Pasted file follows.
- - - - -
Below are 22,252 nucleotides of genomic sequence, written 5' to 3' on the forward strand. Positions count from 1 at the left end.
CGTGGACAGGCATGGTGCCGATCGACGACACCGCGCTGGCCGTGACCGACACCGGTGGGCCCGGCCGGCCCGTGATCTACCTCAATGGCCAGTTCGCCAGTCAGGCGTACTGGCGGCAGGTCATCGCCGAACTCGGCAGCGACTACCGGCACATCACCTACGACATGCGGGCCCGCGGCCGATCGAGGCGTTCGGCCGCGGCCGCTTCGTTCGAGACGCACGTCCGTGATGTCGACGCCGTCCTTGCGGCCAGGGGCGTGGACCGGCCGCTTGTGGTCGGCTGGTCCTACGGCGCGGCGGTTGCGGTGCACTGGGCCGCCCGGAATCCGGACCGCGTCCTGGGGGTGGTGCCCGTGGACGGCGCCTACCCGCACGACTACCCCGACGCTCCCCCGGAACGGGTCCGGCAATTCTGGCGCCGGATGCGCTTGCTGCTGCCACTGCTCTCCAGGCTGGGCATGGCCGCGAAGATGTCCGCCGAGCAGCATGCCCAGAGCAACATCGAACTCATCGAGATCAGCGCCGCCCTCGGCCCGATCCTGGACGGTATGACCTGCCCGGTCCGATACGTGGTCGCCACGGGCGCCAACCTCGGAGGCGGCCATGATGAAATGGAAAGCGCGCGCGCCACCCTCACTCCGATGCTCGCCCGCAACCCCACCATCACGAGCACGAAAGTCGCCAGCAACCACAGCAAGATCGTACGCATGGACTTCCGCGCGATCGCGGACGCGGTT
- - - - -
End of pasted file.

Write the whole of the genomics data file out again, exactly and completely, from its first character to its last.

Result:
Below are 22,252 nucleotides of genomic sequence, written 5' to 3' on the forward strand. Positions count from 1 at the left end.
CGTGGACAGGCATGGTGCCGATCGACGACACCGCGCTGGCCGTGACCGACACCGGTGGGCCCGGCCGGCCCGTGATCTACCTCAATGGCCAGTTCGCCAGTCAGGCGTACTGGCGGCAGGTCATCGCCGAACTCGGCAGCGACTACCGGCACATCACCTACGACATGCGGGCCCGCGGCCGATCGAGGCGTTCGGCCGCGGCCGCTTCGTTCGAGACGCACGTCCGTGATGTCGACGCCGTCCTTGCGGCCAGGGGCGTGGACCGGCCGCTTGTGGTCGGCTGGTCCTACGGCGCGGCGGTTGCGGTGCACTGGGCCGCCCGGAATCCGGACCGCGTCCTGGGGGTGGTGCCCGTGGACGGCGCCTACCCGCACGACTACCCCGACGCTCCCCCGGAACGGGTCCGGCAATTCTGGCGCCGGATGCGCTTGCTGCTGCCACTGCTCTCCAGGCTGGGCATGGCCGCGAAGATGTCCGCCGAGCAGCATGCCCAGAGCAACATCGAACTCATCGAGATCAGCGCCGCCCTCGGCCCGATCCTGGACGGTATGACCTGCCCGGTCCGATACGTGGTCGCCACGGGCGCCAACCTCGGAGGCGGCCATGATGAAATGGAAAGCGCGCGCGCCACCCTCACTCCGATGCTCGCCCGCAACCCCACCATCACGAGCACGAAAGTCGCCAGCAACCACAGCAAGATCGTACGCATGGACTTCCGCGCGATCGCGGACGCGGTT